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Crypto Website Phishing Attack Targets MetaMask Users

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Key Insights:

  • GoinGecko and Etherscan were among those websites compromised.

  • MetaMask users faced a dodgy popup for the BAYC NFT collection.

  • Malicious code in an advertising script caused the commotion.

Users of the popular Web3 crypto wallet MetaMask have been targeted in a phishing attack resulting in a handful of high-profile crypto websites being compromised.

This comes at the end of a dreadful week that saw the world’s third-largest stablecoin collapse, America’s biggest exchange Coinbase go down again, and crypto markets lose $400 billion.

The attack we reported by various sources, including decentralized finance channel DeFiPrime which stated Etherscan and CoinGecko were among those compromised by suspicious popups.

When visiting certain websites, MetaMask users would get a pop-up prompting them to take action or approve a transaction. The websites began warning users over these popups once they were discovered.

Coinzilla Culprit

On May 14, CoinGecko posted a notice reporting that a malicious ad script had caused the attack from crypto ad network Coinzilla. It added that it has been disabled and warned users not to connect their MetaMask wallets to the data analytics portal.

A phishing attack is a targeted attack on a particular group, in this case, crypto wallet users. Some pop-ups disseminated malicious links to popular NFT projects such as the Bored Ape Yacht Club. The dodgy domain had been taken down at the time of writing.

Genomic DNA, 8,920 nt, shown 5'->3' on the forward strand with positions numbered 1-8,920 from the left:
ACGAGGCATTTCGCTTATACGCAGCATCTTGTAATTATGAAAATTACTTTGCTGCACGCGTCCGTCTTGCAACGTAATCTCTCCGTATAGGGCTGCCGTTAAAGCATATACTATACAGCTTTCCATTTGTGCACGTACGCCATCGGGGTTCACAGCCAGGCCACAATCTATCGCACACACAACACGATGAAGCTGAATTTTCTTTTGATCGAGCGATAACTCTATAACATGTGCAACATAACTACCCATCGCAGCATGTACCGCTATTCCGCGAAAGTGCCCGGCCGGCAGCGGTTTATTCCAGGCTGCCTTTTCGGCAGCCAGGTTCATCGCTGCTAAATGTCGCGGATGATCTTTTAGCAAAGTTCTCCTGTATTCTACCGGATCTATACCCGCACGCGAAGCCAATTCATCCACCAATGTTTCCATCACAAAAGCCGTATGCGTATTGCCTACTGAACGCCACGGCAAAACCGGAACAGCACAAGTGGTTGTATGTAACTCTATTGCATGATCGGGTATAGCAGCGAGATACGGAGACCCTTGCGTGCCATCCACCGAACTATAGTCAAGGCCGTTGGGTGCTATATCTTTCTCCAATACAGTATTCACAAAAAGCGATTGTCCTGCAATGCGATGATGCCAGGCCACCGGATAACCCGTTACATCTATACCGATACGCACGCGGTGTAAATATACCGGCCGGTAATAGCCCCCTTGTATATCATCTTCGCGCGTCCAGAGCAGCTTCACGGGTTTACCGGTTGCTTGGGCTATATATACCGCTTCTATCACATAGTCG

Etherscan, a popular Ethereum blockchain tracker, warned that “we’ve received reports of phishing popups via a 3rd party integration and are currently investigating. Please be careful not to confirm any transactions that pop up on the website.”

Another crypto-based app website called DexTools was also compromised. “We are disabling all ads until the situation is clarified by @adsbycoinzilla,” it stated before warning, “please be aware and don’t sign suspicious requests at your wallet.”

Crypto Phishing Attacks on The Rise

Dodgy advertising scripts have been used before to target cryptocurrency users. In November, a phishing attack that used Google Ads was identified as it attempted to steal credentials or trick users into logging into the attacker’s wallet so they would become the new recipient of any transactions.

Google and Facebook (now Meta) have both been manipulated by malicious actors to display scam crypto advertising that lures users into divulging personal information or enabling wallet access.

In February, another phishing attack targeted NFT marketplace OpenSea and resulted in the theft of $1.7 million worth of NFTs from platform users.

MetaMask users have also been previously targeted with scammy emails disguised as verification requests from the crypto wallet.

Furthermore, customers of the French hardware wallet firm Ledger have been inundated with phishing emails and scams following a massive data breach on company servers in 2020.

This article was originally posted on FX Empire


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